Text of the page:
Origin of peripatetic
Synonyms for peripatetic
Examples from the Web for peripatetic
Meanwhile, Al-Liby's family lived a peripatetic existence that included spells in Sudan and Qatar.Did the U.S. Make a Mistake In Seizing Anas al-Liby?|Jamie Dettmer|October 14, 2013|DAILY BEAST
Still, Brandolini is influenced by her background and her peripatetic youth.
Jace Lacob talked to the peripatetic actress about her many TV roles.
Kim Richards is the most peripatetic of the bunch, and has moved twice since shooting The Real Housewives.
His parents were divorced, he had a peripatetic childhood, and a brother and sister both died in car accidents.
There was no catalogue, the smiling director forming a peripatetic one.The American Egypt|Channing Arnold
But perhaps one is of restless habit and a peripatetic occupation may be recommended.Chimney-Pot Papers|Charles S. Brooks
He used to walk about when teaching and from this circumstance his sect was called (p. 056) Peripatetic.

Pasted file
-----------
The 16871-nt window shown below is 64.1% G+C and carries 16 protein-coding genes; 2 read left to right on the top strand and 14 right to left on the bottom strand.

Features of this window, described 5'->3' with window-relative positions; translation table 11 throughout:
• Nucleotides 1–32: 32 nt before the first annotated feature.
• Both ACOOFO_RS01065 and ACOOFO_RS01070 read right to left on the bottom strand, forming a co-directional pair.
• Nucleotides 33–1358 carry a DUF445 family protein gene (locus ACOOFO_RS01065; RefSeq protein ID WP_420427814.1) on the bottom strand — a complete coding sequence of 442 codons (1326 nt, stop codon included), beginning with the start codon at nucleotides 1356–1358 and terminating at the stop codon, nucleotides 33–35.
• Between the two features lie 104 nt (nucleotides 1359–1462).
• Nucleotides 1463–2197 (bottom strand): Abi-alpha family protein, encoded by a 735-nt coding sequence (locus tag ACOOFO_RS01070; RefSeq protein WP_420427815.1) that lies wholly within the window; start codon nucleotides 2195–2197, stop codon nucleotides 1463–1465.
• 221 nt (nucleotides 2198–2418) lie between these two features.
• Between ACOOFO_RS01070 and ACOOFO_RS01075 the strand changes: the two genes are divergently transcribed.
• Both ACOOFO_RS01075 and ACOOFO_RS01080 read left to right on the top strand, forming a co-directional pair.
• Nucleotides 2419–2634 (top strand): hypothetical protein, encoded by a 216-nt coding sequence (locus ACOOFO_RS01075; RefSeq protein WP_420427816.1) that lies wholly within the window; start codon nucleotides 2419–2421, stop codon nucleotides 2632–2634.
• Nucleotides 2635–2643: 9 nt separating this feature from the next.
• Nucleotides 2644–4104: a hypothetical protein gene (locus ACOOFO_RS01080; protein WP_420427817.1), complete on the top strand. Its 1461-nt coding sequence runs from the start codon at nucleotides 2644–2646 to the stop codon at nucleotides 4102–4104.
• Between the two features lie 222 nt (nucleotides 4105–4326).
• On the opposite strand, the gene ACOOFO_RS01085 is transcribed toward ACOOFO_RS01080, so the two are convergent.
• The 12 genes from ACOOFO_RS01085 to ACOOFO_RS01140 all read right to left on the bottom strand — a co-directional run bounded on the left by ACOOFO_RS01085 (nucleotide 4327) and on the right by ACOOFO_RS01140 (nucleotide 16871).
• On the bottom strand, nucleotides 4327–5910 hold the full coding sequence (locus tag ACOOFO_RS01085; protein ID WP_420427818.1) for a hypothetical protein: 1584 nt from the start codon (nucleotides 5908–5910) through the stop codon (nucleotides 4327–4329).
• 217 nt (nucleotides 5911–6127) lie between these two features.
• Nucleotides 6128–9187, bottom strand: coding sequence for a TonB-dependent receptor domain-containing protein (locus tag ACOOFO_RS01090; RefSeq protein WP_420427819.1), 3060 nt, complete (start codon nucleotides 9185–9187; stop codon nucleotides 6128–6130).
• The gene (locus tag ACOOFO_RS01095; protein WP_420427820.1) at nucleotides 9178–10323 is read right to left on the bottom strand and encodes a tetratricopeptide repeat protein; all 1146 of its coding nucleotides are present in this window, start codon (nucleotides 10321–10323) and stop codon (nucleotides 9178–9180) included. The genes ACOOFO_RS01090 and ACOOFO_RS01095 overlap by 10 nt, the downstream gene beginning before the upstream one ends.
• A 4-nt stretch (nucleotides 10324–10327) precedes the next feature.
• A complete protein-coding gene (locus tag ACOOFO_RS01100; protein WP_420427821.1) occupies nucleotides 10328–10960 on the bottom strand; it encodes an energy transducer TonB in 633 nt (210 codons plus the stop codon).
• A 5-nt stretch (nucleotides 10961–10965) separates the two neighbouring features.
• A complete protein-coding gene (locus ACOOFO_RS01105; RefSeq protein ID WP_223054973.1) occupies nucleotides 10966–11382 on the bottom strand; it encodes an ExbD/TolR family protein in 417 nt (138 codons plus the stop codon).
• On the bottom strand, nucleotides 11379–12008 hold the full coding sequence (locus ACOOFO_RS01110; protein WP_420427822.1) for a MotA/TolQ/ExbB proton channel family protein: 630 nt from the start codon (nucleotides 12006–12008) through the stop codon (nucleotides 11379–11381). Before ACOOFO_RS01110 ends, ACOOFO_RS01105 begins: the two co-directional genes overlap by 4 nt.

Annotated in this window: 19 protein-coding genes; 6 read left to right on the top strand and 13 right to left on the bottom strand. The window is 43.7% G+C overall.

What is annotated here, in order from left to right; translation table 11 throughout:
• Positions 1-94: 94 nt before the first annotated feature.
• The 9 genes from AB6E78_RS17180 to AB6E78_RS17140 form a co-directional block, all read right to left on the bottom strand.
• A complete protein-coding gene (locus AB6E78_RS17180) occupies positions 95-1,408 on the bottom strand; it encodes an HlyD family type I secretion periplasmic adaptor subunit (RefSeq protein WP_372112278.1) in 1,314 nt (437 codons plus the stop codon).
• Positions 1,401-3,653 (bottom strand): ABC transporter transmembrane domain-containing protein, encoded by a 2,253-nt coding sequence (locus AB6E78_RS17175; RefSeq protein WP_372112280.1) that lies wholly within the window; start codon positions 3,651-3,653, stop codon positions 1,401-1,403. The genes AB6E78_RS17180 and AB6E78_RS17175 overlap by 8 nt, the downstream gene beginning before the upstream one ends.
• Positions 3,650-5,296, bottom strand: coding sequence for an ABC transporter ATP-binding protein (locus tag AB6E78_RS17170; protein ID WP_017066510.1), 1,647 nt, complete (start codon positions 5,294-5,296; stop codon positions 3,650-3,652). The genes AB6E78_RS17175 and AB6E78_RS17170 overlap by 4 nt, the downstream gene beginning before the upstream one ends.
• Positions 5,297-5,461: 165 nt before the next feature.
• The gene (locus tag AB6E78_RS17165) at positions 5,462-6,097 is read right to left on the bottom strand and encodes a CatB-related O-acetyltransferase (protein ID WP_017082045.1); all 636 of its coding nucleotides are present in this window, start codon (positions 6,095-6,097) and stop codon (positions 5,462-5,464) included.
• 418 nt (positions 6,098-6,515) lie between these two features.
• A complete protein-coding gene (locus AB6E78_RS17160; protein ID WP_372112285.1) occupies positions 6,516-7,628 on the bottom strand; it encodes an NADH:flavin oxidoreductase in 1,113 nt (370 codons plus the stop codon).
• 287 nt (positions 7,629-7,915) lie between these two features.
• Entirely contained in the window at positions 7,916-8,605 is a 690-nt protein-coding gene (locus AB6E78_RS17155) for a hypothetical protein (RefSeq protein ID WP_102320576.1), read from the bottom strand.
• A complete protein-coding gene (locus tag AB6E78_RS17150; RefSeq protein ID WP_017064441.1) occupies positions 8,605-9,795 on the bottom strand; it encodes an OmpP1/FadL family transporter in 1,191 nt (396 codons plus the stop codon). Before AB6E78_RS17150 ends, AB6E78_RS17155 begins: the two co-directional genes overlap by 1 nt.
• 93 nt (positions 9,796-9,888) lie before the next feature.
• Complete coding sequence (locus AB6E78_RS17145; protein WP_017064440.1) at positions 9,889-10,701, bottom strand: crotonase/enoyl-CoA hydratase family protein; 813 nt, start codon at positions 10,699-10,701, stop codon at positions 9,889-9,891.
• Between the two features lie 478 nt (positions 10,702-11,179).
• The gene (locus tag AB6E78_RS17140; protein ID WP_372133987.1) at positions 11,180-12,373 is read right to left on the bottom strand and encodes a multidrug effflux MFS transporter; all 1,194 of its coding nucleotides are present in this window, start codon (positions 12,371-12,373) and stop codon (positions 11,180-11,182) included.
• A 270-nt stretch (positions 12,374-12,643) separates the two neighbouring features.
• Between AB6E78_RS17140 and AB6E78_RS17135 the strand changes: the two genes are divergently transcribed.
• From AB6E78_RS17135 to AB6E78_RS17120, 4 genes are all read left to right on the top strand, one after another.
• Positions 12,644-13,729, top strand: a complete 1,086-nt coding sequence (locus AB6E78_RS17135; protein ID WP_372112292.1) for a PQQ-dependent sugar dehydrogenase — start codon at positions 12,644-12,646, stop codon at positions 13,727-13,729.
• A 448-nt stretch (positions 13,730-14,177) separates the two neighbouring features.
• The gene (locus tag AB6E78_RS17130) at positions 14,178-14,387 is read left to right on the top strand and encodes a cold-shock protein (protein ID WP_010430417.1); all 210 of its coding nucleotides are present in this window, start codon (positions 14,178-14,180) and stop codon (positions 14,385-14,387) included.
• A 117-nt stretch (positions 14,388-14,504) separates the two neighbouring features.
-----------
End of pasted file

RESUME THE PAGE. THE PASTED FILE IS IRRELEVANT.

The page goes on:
They would probably be peripatetic candidates, until someone supported them as independent evangelists.The Whence and the Whither of Man|John Mason Tyler
Plato was the chief of the academic sect, and Aristotle of the peripatetic.Curiosities of Literature, Vol. 1 (of 3)|Isaac D'Israeli
Word Origin for peripatetic
c.1400, "disciple of Aristotle," from Old French perypatetique (14c.), from Latin peripateticus "pertaining to the disciples or philosophy of Aristotle," from Greek peripatetikos "given to walking about" (especially while teaching), from peripatein "walk up and down, walk about," from peri- "around" (see peri-) + patein "to walk, tread" (see find (v.)). Aristotle's custom was to teach while strolling through the Lyceum in Athens. In English, the philosophical meaning is older than that of "person who wanders about" (1610s).
1560s in the philosophical sense, 1640s in the literal sense; see peripatetic (n.).